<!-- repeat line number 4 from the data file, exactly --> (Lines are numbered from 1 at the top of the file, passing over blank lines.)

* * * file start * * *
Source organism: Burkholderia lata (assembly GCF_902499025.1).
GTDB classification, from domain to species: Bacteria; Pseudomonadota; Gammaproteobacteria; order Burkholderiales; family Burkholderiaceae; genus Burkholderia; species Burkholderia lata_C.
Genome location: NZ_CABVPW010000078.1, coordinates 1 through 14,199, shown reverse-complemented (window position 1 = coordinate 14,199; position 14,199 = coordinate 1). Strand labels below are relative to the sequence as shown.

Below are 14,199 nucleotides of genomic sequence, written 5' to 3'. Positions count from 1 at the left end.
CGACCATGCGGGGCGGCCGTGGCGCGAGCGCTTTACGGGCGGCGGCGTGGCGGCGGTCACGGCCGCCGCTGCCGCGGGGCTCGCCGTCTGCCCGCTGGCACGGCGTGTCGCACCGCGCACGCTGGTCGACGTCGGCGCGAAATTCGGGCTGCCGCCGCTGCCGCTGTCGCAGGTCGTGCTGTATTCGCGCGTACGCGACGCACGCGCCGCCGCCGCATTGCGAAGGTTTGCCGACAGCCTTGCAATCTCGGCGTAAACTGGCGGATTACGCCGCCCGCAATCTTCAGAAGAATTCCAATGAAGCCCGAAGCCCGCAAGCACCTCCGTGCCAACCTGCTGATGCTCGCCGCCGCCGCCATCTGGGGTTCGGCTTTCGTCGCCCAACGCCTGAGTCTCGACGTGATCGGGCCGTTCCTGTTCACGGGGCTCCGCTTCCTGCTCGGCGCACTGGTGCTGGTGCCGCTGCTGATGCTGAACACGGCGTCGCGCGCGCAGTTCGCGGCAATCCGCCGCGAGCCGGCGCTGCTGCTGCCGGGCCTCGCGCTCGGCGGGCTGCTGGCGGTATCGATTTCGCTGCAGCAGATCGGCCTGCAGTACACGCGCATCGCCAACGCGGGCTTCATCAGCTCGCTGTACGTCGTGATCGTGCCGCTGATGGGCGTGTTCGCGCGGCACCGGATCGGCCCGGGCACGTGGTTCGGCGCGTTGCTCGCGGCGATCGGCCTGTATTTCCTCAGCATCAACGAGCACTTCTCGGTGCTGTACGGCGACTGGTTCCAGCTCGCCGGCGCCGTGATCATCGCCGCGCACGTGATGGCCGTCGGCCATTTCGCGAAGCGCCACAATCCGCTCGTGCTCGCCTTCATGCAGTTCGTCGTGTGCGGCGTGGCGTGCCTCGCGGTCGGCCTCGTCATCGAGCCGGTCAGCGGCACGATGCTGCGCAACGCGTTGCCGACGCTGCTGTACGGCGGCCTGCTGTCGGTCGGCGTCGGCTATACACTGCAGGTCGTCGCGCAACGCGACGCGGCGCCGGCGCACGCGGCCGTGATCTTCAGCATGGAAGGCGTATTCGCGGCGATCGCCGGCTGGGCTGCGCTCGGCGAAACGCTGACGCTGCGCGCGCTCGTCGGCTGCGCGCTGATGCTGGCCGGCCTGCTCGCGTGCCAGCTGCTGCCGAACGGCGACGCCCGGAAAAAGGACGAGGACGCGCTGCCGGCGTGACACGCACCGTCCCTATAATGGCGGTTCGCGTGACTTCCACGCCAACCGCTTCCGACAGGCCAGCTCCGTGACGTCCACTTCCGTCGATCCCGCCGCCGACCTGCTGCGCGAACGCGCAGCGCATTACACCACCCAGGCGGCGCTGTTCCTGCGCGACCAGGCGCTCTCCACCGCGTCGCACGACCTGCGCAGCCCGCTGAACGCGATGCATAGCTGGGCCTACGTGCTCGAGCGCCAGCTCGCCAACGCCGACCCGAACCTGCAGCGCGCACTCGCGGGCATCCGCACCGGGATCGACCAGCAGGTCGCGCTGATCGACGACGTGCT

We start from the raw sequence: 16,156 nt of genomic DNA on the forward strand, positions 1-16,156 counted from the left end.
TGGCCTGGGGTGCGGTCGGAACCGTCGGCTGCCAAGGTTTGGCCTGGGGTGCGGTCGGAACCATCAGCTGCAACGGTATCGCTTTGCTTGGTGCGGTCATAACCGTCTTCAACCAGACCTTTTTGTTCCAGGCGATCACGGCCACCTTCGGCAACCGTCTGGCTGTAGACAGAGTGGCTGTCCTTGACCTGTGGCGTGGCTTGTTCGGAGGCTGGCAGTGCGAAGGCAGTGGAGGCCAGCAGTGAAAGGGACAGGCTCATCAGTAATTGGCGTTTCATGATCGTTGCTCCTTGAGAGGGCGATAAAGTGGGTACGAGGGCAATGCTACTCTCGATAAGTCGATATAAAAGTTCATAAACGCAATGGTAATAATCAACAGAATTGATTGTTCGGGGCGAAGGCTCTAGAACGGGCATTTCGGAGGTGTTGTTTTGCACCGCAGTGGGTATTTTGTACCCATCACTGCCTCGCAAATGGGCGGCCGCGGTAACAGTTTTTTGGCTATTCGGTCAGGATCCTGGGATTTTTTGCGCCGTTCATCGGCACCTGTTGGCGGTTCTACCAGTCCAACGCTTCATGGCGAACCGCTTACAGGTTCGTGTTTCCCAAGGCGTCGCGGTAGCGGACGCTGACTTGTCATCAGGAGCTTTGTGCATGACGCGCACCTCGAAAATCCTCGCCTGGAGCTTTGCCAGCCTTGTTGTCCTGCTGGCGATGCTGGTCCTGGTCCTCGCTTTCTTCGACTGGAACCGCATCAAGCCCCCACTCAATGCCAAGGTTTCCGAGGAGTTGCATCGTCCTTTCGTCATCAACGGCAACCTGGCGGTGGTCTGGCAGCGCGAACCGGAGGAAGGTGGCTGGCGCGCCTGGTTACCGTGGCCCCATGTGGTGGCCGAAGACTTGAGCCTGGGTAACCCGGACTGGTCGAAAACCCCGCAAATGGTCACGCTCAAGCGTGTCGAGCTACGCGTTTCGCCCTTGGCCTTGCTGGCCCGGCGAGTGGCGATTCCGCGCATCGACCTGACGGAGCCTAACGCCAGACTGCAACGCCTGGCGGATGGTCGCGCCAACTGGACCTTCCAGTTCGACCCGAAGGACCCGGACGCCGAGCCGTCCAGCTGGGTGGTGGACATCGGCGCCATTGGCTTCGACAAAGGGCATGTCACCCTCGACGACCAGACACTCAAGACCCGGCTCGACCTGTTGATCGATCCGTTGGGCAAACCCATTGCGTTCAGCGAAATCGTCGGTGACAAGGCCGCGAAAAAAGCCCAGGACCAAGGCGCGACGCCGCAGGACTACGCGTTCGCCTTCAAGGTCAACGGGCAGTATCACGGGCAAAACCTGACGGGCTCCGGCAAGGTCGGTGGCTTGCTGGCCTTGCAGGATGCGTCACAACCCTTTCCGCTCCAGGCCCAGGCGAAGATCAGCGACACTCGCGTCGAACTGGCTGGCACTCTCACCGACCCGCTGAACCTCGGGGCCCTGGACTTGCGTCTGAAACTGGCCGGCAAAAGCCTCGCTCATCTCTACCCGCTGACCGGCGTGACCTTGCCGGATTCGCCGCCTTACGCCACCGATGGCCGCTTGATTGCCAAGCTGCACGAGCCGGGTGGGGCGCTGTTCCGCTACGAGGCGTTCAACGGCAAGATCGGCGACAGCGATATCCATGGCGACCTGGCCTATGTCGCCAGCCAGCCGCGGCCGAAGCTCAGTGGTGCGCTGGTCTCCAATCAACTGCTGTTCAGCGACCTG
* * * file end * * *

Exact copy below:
Below are 14,199 nucleotides of genomic sequence, written 5' to 3'. Positions count from 1 at the left end.